A lot of things have changed since 1980. Jimmy Carter was president. The first space shuttle had yet to be launched. Apple computer had just introduced a new model, the Apple III, there was no such thing as an IBM PC or a “minivan,” and the Cardinals still played football in St. Louis, while the Rams played in Los Angeles.
But, if you are a truck driver or trucking company and you need insurance, it is still 1980. That was the year Congress put in place the minimum liability insurance a truck must carry. A request for comments by the Federal Motor Carrier Safety Administration (FMCSA) on the question of raising that amount generated a huge number of comments, most from trucker and personal injury attorneys.
The breakdown of comments was as expected. The reality is 30 years of inflation have eroded that $750,000 figure that Congress set in 1980 until it is only worth about $264,000 in 2015 dollars.
And that is using the base CPI from the Bureau of Labor Statistics; inflation for medical services has been even higher, with $4.8 million being the estimated equivalency in today’s dollars. One attorney suggested it should it should be closer to $10 million.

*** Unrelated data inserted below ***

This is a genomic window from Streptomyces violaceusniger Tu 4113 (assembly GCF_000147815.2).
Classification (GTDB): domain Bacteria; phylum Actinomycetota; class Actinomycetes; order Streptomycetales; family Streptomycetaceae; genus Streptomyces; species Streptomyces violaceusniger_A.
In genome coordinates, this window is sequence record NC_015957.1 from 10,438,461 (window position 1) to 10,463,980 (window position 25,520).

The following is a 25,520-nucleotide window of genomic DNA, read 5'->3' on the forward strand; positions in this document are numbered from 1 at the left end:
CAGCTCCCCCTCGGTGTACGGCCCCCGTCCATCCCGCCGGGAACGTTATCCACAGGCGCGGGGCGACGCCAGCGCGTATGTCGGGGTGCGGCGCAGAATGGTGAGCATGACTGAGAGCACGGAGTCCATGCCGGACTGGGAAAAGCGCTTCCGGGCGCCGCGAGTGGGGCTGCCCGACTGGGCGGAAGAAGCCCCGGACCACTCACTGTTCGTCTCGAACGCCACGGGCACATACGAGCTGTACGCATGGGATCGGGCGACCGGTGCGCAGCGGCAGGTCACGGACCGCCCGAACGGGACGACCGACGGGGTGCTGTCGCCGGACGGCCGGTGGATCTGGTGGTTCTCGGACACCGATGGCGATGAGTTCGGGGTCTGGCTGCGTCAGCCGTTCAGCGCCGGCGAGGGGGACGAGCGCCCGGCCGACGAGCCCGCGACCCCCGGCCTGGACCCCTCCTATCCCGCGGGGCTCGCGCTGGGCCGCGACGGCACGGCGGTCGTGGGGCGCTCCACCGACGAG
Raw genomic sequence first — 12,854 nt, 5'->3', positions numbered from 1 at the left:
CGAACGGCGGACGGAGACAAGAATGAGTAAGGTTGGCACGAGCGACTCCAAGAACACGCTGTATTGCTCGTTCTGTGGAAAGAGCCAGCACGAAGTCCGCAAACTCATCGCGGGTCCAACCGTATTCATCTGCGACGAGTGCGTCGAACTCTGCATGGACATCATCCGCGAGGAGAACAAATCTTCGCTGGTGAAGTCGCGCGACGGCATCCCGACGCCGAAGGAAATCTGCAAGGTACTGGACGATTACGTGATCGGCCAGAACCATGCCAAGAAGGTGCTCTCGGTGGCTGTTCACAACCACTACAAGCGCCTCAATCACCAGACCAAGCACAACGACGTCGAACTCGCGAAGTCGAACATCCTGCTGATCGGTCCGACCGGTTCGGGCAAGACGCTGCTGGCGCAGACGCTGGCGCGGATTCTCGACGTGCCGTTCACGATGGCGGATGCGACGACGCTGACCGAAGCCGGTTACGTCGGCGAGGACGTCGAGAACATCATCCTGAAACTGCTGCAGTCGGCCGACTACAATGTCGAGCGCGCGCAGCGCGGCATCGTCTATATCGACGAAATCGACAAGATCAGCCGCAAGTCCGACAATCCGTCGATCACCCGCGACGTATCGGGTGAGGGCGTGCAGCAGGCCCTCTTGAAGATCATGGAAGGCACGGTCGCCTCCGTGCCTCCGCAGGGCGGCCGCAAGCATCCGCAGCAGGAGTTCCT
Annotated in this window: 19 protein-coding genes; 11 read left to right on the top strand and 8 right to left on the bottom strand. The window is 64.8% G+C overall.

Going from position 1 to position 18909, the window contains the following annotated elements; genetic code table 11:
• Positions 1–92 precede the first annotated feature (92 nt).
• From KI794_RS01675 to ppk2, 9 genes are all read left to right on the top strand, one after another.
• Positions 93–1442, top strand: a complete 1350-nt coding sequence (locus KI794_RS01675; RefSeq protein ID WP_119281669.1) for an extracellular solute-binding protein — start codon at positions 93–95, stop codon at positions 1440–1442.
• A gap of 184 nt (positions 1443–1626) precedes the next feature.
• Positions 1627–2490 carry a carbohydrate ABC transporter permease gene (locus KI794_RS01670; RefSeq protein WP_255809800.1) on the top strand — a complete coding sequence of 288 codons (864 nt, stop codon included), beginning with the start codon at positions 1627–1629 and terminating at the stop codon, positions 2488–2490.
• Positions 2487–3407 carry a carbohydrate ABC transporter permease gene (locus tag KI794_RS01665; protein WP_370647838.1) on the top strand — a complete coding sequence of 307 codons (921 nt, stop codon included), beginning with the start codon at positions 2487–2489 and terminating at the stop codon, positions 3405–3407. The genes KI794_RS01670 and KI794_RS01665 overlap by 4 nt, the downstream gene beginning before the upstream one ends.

Truckers claim higher premiums will drive them out of business. But for an injured motorist, severely hurt or for the family of someone killed in a truck accident, $750,000 is often far too little to cover their losses.
Simply because a negligent trucker does not have adequate insurance does not mean the injuries and the losses go away. Someone always pays. In one case, a 10-year-old girl suffered severe head injuries and will require more than $9 million in lifetime care. Because her father was in the military, the federal government, and taxpayers, will end up footing the bill.
The trucking industry argues that these accidents are rare. If they really are that rare, then the market should price them accordingly and they are unlikely to cause premiums to rise so high that they put truckers out of business.
Cleveland.com, “Trial lawyers vs. truckers: a feud over trucks, crashes, insurance and devastation,” Stephen Koff, March 9, 2015